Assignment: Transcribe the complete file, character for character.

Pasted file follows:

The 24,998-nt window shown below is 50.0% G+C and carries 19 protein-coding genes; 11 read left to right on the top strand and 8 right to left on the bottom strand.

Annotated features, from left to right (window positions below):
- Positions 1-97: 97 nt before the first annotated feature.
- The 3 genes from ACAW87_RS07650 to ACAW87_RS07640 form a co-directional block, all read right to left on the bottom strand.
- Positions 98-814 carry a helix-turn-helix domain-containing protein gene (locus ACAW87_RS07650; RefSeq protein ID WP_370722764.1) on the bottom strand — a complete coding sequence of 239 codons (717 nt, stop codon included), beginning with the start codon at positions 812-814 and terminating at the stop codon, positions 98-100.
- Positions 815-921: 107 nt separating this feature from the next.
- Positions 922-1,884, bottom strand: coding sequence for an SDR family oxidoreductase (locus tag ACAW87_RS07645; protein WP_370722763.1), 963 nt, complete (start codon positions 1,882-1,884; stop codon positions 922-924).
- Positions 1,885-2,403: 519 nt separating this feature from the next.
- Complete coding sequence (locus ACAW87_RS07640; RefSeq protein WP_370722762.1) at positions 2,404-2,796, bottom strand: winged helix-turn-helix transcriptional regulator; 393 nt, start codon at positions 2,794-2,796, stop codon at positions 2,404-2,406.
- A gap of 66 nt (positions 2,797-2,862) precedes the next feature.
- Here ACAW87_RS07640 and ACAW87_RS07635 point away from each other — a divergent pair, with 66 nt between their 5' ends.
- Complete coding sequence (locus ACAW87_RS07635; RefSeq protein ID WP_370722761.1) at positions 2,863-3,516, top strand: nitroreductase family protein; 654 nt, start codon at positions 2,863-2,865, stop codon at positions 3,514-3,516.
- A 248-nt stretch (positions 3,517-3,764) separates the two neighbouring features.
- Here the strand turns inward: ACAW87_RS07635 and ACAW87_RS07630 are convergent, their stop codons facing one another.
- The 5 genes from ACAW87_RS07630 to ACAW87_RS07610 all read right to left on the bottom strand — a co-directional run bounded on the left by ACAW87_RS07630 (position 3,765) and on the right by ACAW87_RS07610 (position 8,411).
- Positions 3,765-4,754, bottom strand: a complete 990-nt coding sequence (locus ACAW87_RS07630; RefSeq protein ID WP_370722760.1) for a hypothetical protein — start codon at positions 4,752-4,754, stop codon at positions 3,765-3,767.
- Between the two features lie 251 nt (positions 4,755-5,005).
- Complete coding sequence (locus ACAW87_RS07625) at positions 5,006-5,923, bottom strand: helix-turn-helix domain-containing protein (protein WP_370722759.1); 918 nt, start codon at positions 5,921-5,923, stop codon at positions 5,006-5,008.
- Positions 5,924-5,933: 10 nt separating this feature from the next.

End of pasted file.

The 24,998-nt window shown below is 50.0% G+C and carries 19 protein-coding genes; 11 read left to right on the top strand and 8 right to left on the bottom strand.

Annotated features, from left to right (window positions below):
- Positions 1-97: 97 nt before the first annotated feature.
- The 3 genes from ACAW87_RS07650 to ACAW87_RS07640 form a co-directional block, all read right to left on the bottom strand.
- Positions 98-814 carry a helix-turn-helix domain-containing protein gene (locus ACAW87_RS07650; RefSeq protein ID WP_370722764.1) on the bottom strand — a complete coding sequence of 239 codons (717 nt, stop codon included), beginning with the start codon at positions 812-814 and terminating at the stop codon, positions 98-100.
- Positions 815-921: 107 nt separating this feature from the next.
- Positions 922-1,884, bottom strand: coding sequence for an SDR family oxidoreductase (locus tag ACAW87_RS07645; protein WP_370722763.1), 963 nt, complete (start codon positions 1,882-1,884; stop codon positions 922-924).
- Positions 1,885-2,403: 519 nt separating this feature from the next.
- Complete coding sequence (locus ACAW87_RS07640; RefSeq protein WP_370722762.1) at positions 2,404-2,796, bottom strand: winged helix-turn-helix transcriptional regulator; 393 nt, start codon at positions 2,794-2,796, stop codon at positions 2,404-2,406.
- A gap of 66 nt (positions 2,797-2,862) precedes the next feature.
- Here ACAW87_RS07640 and ACAW87_RS07635 point away from each other — a divergent pair, with 66 nt between their 5' ends.
- Complete coding sequence (locus ACAW87_RS07635; RefSeq protein ID WP_370722761.1) at positions 2,863-3,516, top strand: nitroreductase family protein; 654 nt, start codon at positions 2,863-2,865, stop codon at positions 3,514-3,516.
- A 248-nt stretch (positions 3,517-3,764) separates the two neighbouring features.
- Here the strand turns inward: ACAW87_RS07635 and ACAW87_RS07630 are convergent, their stop codons facing one another.
- The 5 genes from ACAW87_RS07630 to ACAW87_RS07610 all read right to left on the bottom strand — a co-directional run bounded on the left by ACAW87_RS07630 (position 3,765) and on the right by ACAW87_RS07610 (position 8,411).
- Positions 3,765-4,754, bottom strand: a complete 990-nt coding sequence (locus ACAW87_RS07630; RefSeq protein ID WP_370722760.1) for a hypothetical protein — start codon at positions 4,752-4,754, stop codon at positions 3,765-3,767.
- Between the two features lie 251 nt (positions 4,755-5,005).
- Complete coding sequence (locus ACAW87_RS07625) at positions 5,006-5,923, bottom strand: helix-turn-helix domain-containing protein (protein WP_370722759.1); 918 nt, start codon at positions 5,921-5,923, stop codon at positions 5,006-5,008.
- Positions 5,924-5,933: 10 nt separating this feature from the next.